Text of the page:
My Current Location Atlanta, GA 30308

Access Your Account

New to Healthgrades?

Join for free!

Or, sign in directly with Healthgrades:

Doctors and their Administrators:
Sign Up or Log In

Next Steps After Receiving a Misdiagnosis of IBS


Erin Azuse

Was this helpful? (4)
This content is selected and managed by the Healthgrades editorial staff and is brought to you by an advertising sponsor.

This content is created or selected by the Healthgrades editorial team and is funded by an advertising sponsor. The content is subject to the Healthgrades medical review process for accuracy, balance and objectivity. The content is not edited or otherwise influenced by the advertisers appearing on this page except with the possible suggestion of the broad topic area. For more information, read the HealthGrades advertising policy.

Doctor and patient conversation

If you have been diagnosed with irritable bowel syndrome (IBS) after experiencing chronic abdominal pain accompanied by constipation and/or diarrhea, you are not alone. IBS is believed to affect 10 to 20% of adults in the United States, with a majority being women, and is in the top 10 most commonly diagnosed conditions by U.S. doctors. However, there are many other conditions that can also produce very similar symptoms. So, what should you do if you worry you have been misdiagnosed—if you’re being treated for IBS but you don’t feel better? Here are some steps to undertake with your doctor to help find an answer.

1. Understand how IBS is diagnosed.

It is important to understand how your doctor arrived at an IBS diagnosis in the first place. There isn’t one specific test to definitively diagnose IBS. Instead, your doctor will look to see if your symptoms are consistent with IBS. Your doctor will see if you meet the following criteria:

  • Abdominal pain at least once a week for the last three months

  • Pain associated with bowel movements

  • A change in the frequency of stool

  • A change in the form or consistency of stool

  • Symptom onset at least 6 months ago

Other common symptoms include abdominal bloating, mucus in the stool, and the feeling of incomplete bowel movements.

Your doctor will also take a medical history and perform a physical exam. Additionally, you will be screened for the presence of “red flags”, signs that you could have a more serious condition instead, such as cancer or inflammatory bowel disease (IBD). If you do have any red flags, your doctor will order additional testing to rule out these other conditions before giving you a diagnosis of IBS. However, in the absence of any of these alarm signals, the American College of Gastroenterology recommends making a diagnosis based on signs and symptoms and avoiding extensive testing.

2. Recognize red flags.

In case of an IBS misdiagnosis, it is possible that a red flag was missed or that something has changed. For this reason, it’s helpful if you can recognize red flags and notify your doctor immediately. Things to watch for include:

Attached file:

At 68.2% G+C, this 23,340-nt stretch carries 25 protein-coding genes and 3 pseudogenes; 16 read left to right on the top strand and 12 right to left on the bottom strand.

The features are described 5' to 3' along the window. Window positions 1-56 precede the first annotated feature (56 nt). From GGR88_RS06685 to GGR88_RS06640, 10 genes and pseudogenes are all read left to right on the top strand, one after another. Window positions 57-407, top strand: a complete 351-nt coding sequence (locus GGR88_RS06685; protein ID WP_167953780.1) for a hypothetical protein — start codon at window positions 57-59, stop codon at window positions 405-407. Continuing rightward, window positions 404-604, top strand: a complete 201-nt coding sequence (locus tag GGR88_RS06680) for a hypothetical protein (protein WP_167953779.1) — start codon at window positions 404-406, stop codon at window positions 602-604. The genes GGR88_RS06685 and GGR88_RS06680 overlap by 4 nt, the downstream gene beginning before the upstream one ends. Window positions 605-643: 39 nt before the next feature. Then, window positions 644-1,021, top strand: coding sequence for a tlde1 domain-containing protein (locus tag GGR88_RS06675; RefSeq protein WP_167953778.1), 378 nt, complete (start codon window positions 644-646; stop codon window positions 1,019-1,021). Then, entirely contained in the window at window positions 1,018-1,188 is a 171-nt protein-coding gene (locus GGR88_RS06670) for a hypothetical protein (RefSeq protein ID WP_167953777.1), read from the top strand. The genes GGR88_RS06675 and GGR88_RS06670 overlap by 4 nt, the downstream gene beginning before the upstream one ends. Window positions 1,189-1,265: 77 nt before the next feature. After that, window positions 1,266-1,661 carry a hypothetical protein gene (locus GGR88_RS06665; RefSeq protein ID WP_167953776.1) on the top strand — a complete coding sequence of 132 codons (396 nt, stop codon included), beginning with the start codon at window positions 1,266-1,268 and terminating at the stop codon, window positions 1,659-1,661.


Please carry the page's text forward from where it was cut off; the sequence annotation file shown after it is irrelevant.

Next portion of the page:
• Weight loss

  • Fever

  • Rectal bleeding

  • Nausea and vomiting

  • Anemia

  • Abdominal pain or diarrhea in the middle of the night

  • Progressively worsening symptoms

  • No response to current treatment

3. Track your symptoms.

When trying to get to the bottom of your true diagnosis, one of the best things you can do is keep a running log of your symptoms. Pay attention, of course, to your symptoms, but also consider:

  • When the symptoms occur

  • How often they occur

  • How long they last

  • What you were doing (or eating/drinking) prior to their onset

  • If the symptoms are new or changing

This provides a more complete picture for your doctor and may help guide decisions for future testing. And the small details matter! For example, abdominal bloating can be seen with both IBS and ovarian cancer. However, with IBS, bloating tends to come and go; yet with ovarian cancer the bloating may be more consistent and get worse over time.

4. Seek additional testing.

If it isn’t IBS, further diagnostic testing will be needed to determine what is causing your symptoms. Talk to your doctor about which tests may be appropriate for you:

Was this helpful? (4)
Medical Reviewers: William C. Lloyd III, MD, FACS Last Review Date: Apr 14, 2017

© 2016 Healthgrades Operating Company, Inc. All rights reserved. May not be reproduced or reprinted without permission from Healthgrades Operating Company, Inc. Use of this information is governed by the Healthgrades User Agreement.

View Sources

Medical References

  1. Diagnosis of IBS. International Foundation for Functional Gastrointestinal Disorders.
  2. Diagnosis of Irritable Bowel Syndrome. National Institute of Diabetes and Digestive and Kidney Diseases.
  3. IBS and IBD: Two Very Different Disorders. Crohn’s & Colitis Foundation.
  4. Irritable Bowel Syndrome. IBS.
  5. Irritable Bowel Syndrome- Tests and Diagnosis. Mayo Clinic.
  6. Signs and Symptoms of Colon Cancer. American Cancer Society.

You Might Also Like

When an IBS Diagnosis Doesn't Help With Diarrhea

Even through you’re following your doctor’s treatment plan for IBS, your diarrhea isn't getting any better. What's the matter?

Share via Email


When an IBS Diagnosis Doesn't Help With Diarrhea


8 Symptoms That Mean It's Not IBS

Up Next

8 Symptoms That Mean It's Not IBS